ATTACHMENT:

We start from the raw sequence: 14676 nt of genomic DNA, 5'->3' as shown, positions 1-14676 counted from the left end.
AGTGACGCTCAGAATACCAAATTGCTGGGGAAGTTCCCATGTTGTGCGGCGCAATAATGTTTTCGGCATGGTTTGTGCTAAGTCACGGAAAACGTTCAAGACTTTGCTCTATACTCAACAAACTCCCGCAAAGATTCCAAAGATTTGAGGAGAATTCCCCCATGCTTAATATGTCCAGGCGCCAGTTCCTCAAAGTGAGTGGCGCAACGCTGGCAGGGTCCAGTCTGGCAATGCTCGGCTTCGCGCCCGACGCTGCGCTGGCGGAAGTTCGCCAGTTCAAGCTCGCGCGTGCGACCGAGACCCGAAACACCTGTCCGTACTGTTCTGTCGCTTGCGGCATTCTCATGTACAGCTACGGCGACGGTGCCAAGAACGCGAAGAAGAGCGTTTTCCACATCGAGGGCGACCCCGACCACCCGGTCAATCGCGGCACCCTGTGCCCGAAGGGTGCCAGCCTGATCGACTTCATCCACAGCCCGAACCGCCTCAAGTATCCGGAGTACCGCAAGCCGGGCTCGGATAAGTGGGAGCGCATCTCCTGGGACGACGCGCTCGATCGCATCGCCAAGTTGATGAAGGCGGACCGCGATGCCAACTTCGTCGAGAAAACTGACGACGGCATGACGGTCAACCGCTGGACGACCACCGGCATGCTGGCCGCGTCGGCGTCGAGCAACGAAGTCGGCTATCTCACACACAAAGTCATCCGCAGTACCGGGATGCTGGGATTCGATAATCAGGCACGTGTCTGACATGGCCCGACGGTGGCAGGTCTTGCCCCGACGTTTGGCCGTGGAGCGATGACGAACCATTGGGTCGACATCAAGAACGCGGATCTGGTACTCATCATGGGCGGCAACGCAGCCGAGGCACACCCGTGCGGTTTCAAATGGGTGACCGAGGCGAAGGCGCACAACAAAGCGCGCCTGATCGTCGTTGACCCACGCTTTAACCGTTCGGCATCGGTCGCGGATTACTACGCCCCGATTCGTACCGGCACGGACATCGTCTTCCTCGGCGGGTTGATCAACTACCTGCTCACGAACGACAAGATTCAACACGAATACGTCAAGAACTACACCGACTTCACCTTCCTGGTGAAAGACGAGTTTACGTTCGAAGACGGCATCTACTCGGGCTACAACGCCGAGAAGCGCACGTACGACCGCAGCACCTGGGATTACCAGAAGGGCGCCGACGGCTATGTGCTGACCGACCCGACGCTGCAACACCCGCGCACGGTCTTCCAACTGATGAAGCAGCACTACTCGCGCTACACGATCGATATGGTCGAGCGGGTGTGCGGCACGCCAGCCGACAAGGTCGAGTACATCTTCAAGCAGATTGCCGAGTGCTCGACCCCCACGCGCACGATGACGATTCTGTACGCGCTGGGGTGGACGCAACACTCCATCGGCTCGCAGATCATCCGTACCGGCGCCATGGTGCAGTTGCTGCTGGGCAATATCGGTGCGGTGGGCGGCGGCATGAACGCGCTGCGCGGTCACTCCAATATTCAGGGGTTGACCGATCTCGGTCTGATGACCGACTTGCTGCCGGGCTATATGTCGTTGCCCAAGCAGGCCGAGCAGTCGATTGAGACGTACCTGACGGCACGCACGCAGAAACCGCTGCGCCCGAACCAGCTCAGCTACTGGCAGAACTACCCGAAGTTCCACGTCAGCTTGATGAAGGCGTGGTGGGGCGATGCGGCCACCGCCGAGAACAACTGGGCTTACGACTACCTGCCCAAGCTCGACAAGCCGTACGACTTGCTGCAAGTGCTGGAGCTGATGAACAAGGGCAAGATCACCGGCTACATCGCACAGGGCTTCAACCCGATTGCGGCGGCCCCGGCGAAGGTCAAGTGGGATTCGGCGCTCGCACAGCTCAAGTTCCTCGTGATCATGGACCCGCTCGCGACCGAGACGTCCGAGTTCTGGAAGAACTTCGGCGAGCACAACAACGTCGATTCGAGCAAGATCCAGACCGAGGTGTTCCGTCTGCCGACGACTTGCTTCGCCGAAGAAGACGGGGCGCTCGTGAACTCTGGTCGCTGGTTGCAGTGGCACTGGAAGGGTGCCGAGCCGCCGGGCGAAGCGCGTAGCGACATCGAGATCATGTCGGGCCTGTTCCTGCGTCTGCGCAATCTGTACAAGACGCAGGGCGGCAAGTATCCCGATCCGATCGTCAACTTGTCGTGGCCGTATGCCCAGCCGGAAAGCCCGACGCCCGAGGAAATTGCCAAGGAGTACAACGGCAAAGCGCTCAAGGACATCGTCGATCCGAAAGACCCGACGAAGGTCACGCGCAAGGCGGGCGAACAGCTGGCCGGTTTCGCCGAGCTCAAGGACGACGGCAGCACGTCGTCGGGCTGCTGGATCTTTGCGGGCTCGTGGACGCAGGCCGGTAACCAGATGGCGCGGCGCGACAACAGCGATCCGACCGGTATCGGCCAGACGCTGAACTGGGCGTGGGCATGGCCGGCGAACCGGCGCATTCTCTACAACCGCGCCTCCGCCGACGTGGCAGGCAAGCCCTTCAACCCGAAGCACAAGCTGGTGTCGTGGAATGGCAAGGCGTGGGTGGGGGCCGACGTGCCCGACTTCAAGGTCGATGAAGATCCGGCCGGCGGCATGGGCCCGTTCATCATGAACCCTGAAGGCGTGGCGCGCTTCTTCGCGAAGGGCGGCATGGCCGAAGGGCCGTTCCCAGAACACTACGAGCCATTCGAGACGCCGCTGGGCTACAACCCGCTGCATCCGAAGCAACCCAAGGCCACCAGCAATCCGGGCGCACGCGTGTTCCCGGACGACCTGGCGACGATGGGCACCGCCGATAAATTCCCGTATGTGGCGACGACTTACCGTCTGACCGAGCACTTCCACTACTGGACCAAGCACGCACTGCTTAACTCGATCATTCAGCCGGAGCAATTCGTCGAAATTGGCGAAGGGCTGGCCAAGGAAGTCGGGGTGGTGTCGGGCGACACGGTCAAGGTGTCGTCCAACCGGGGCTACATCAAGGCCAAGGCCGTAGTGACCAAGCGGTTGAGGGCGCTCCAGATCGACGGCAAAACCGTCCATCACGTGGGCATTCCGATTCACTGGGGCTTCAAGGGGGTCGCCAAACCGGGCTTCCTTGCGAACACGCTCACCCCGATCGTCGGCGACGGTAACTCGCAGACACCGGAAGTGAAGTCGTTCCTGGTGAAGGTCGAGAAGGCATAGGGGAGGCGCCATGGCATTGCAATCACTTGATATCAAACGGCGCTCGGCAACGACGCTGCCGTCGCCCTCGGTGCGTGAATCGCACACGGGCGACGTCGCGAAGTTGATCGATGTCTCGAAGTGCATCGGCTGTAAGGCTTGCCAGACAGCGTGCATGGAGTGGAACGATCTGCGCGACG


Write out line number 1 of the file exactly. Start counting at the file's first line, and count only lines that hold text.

We start from the raw sequence: 14676 nt of genomic DNA, 5'->3' as shown, positions 1-14676 counted from the left end.